photos and text via dezeen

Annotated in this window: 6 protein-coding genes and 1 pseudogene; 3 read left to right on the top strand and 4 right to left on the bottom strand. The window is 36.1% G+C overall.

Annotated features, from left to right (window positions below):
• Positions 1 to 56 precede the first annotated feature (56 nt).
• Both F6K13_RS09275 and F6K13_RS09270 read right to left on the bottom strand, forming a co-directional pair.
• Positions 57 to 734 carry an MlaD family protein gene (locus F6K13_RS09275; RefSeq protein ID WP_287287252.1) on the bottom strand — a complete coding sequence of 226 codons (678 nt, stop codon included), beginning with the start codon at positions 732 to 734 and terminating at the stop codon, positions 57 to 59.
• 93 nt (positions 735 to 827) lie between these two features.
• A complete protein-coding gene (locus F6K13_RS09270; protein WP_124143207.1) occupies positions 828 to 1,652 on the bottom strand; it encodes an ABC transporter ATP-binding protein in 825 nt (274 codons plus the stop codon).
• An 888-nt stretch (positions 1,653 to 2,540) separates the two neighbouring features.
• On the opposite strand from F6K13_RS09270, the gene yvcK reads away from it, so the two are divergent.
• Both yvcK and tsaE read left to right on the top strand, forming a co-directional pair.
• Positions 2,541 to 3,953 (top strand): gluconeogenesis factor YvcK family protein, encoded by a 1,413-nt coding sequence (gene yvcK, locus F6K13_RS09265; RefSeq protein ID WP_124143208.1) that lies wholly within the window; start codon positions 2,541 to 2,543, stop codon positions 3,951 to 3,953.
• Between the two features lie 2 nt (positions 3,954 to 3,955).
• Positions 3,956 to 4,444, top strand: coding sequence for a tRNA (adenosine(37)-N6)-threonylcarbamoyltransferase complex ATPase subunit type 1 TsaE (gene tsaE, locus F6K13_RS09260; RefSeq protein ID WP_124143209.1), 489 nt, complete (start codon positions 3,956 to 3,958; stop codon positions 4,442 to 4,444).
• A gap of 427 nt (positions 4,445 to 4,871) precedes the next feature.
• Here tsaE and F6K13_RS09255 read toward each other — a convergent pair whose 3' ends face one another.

Landscape architects EMF teamed up with architecture firm Ardèvol to remove over 400 buildings from a former holiday village in eastern Spain and transform the landscape into a series of meandering pathways and coastal viewpoints. The Tudela-Culip (Club Med) resort at Cap de Creus in Cadaqués had been a holiday destination for 900 tourists every summer, but in 1998 the coastal site was given protected status as a Natural Park and the resort was forced to close its doors five years later. Working alongside over 50 specialist consultants, EMF and Ardèvol were able to deconstruct most of the buildings of the Tudela-Culip and restore the natural landscape amidst a series of architectural interventions. The most prominent addition to the site is the Cubes Viewpoint, a pair of Corten steel structures facing out to sea, while slabs of stone and more Corten steel were used to create seating areas and landmarks elsewhere around the park. Pathways are divided into a three-tier hierarchy. The main access road is laid in asphalt, secondary pathways are formed from concrete, and informal routes are defined by ankle-height metal railings. Small Corten panels scattered around the site feature cutaways that highlight how some of the natural rock formations resemble animals. The five-year-long project was completed in 2010, but recently received the Rosa Barba European Landscape Prize at the 7 European Biennial of Landscape Architecture.